While I had a post all ready to go on the topic of my excursion across the pond to our Spanish brethren the summer before last, I discovered MUCH to my dismay that the 20GB IDE hard drive that previously contained all my study abroad photos has succumbed to the Click of Death.
Crack of Death might be more accurate from an onomatopoeia perspective.
I do still plan on recounting that experience. There is quite a bit I could say on the topic. But pictures would be incalculably value-add, so I think I will yet again delay that discourse until I have more significant hard evidence of my endeavors. Instead, I want to mention a few things about my academic life.
It’s kicking my ass. Pardon the French.
The circumstances surrounding my uncharacteristically slow start are a bit complicated and delve into a more personal realm of my life than is probably wise to splatter over the globally public domain that is teh intartubules, but I think that about sums it up right there. Not that difficulty wasn’t expected; I’m in my first semester at graduate school in a city I’d only visited once before in my life, to say nothing of the fact that my current area of study, while not a complete departure from my previous, is a significant shift away from the familiar. And, of course, the unexpected is always to be expected.
Bottom line, I’ve had to put on my architect hat (not my robe and wizard hat, that’s later) and rebuild my day-to-day infrastructure. There’s a good foundation there for balancing work and play that had been honed in five grueling years at Georgia Tech, but somewhere in the last year I slowly began deviating. And as we all know, minor deviations over a long period of time eventually equate to big deviations.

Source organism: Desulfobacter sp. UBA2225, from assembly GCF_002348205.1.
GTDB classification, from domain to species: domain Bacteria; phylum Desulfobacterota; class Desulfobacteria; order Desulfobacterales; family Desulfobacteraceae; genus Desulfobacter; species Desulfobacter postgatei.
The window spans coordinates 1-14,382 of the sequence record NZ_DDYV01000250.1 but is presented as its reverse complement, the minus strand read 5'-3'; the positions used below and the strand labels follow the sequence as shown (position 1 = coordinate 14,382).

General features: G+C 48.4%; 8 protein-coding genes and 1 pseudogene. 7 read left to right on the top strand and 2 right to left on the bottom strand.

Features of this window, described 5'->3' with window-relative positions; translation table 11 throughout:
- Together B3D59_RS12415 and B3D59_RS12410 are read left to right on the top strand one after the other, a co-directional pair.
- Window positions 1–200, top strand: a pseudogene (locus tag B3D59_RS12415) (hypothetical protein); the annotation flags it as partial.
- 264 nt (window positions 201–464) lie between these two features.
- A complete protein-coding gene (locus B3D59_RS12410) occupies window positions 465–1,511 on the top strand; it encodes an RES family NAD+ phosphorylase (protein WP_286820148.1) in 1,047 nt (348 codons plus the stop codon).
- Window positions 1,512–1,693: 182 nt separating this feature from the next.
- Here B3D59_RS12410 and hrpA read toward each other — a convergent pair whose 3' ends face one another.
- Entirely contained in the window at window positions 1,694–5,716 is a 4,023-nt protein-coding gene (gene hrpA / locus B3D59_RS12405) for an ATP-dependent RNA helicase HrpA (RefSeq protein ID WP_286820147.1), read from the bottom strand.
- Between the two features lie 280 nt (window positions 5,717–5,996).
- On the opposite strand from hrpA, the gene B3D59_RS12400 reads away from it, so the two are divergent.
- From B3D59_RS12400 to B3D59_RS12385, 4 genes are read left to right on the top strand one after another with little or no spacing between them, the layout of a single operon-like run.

(speaking of limits, it hit me recently that life is one big normally distributed random variable: after all, its subset of events is infinite, and therefore by applying the central limit theorem, we can deduce with no small amount of uncertainty that over billions of years and incalculably large numbers of all the chemical reactions within the sphere of existence we call the known universe, everything averages out. to what…I haven’t the foggiest!)
As it stands, I’m getting the hang of my Biology, Chemistry, and Biochemistry courses. I fully expect to at least make Bs across those three. It’s the last course, Statistics, that is making me nervous. My professor is FANTASTIC, but the course material is, without a doubt, the most challenging I have ever encountered. It’s theoretical to the point of absurdity; I’m having the hardest time applying the concepts we learn, in spite of grasping the overall concept.
Next semester, though, should be even more exciting. I’m registered for two of the three core computational biology courses, and am currently in Machine Learning. While the latter sounds extremely exciting, what I’m really hoping for is getting off the waitlist of Algorithm Design & Analysis (I’m number 8!) and taking that instead. We’ll see how the waitlists pan out.
Meanwhile, I have my last regular Biochemistry and Chemistry exams tomorrow morning, and the following Tuesday is my technical interview with the extremeblue folks of IBM. Please wish me luck for the exams and the interview. The interview is going to last about two hours, make use of the phone and instant messenger, and will involve some sort of programming case study as well as in-depth explorations of C++ and Java concepts. Any suggestions anyone might have for preparing would be MUCH appreciated.
By the way, anyone think it’s strange that in the first week of this month, my alarm clock was playing the theme to Charlie Brown’s Christmas? Maybe it’s just me.